With Matariki just over a month away, a booklet has been released that contains karakia (Māori incantations and prayer) for each of the nine stars of Matariki.
Members of Parliament Kelvin Davis and Willow-Jean Prime announced the new booklet, titled ‘Mānawatia a Matariki: Matariki Karakia’, will be sent to schools and communities across Aotearoa in hopes more and more people will embrace the country’s newest public holiday.
This year will be the second time Matariki is celebrated, with Davis saying he loved how New Zealand got behind it last year and hopes to build on that momentum.
“It was a beautiful moment to see how the nation took joy in celebrating and embracing Matariki last year,” he said in a press release.
“Data suggests at least 87% of New Zealanders now have some understanding of what Matariki is about and means – that is phenomenal.”
“The job now is to embed the day into our calendar while ensuring it remains grounded in mātauranga Māori and upholds the key principles and values associated with Matariki.”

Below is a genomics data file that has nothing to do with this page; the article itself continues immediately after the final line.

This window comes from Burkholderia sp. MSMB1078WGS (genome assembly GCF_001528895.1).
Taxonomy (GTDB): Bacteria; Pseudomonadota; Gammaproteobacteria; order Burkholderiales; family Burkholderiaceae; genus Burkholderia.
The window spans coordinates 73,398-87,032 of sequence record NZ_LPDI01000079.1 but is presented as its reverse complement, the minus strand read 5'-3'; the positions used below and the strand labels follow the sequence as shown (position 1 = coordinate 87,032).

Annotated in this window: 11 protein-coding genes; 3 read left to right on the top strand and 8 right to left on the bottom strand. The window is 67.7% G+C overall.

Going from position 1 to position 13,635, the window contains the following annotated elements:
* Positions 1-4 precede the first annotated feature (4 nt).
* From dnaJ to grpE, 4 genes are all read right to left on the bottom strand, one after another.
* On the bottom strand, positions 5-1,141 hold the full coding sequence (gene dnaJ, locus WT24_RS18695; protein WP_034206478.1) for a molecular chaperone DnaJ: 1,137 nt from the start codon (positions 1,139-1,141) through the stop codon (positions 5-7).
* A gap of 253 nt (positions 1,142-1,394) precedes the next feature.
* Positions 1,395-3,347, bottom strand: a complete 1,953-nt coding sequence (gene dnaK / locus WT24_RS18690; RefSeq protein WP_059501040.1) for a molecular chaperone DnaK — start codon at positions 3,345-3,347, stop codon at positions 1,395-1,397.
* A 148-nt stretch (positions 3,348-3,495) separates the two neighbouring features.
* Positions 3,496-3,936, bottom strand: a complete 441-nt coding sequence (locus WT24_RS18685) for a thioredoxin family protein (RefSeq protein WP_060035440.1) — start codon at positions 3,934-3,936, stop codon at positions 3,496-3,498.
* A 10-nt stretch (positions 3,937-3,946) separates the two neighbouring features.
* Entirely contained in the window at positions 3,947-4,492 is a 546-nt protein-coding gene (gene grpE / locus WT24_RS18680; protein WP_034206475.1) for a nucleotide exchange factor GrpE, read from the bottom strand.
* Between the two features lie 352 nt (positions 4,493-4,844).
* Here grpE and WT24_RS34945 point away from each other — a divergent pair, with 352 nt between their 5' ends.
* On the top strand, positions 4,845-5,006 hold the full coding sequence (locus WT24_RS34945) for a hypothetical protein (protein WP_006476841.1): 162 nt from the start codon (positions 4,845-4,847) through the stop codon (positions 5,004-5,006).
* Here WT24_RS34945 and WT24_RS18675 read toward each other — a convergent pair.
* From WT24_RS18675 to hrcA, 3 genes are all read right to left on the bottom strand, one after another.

Willow-Jean Prime sees Matariki as something Kiwis should be proud of for its uniqueness to our country and culture.
“Te Rā Aro ki a Matariki is part of the fabric of Aotearoa, a day we can proudly claim as our own and one that is for all New Zealanders,” she said.
“In sharing these karakia, we are empowering all New Zealanders to take part in our uniquely Aotearoa public holiday in a way that acknowledges mātauranga Māori and speaks to the principles of remembering those who have passed, celebrating the present and planning for the future.”
Professor Rangi Mātāmua, AKA ‘The man behind Matariki’ and the most recent New Zealander of the Year, shares that the booklet is important in helping future generations understand the meaning behind the holiday.
“It is incredibly special to have been in Te Waipounamu today, amongst the embrace of Te Rūnanga o Arowhenua, Te Rūnanga o Waihao and Te Rūnanga o Moeraki and tamariki from a number of schools in this region as we presented this taonga, which is ultimately for our mokopuna,” he said.
The booklet can be viewed here, as well as other supporting resources.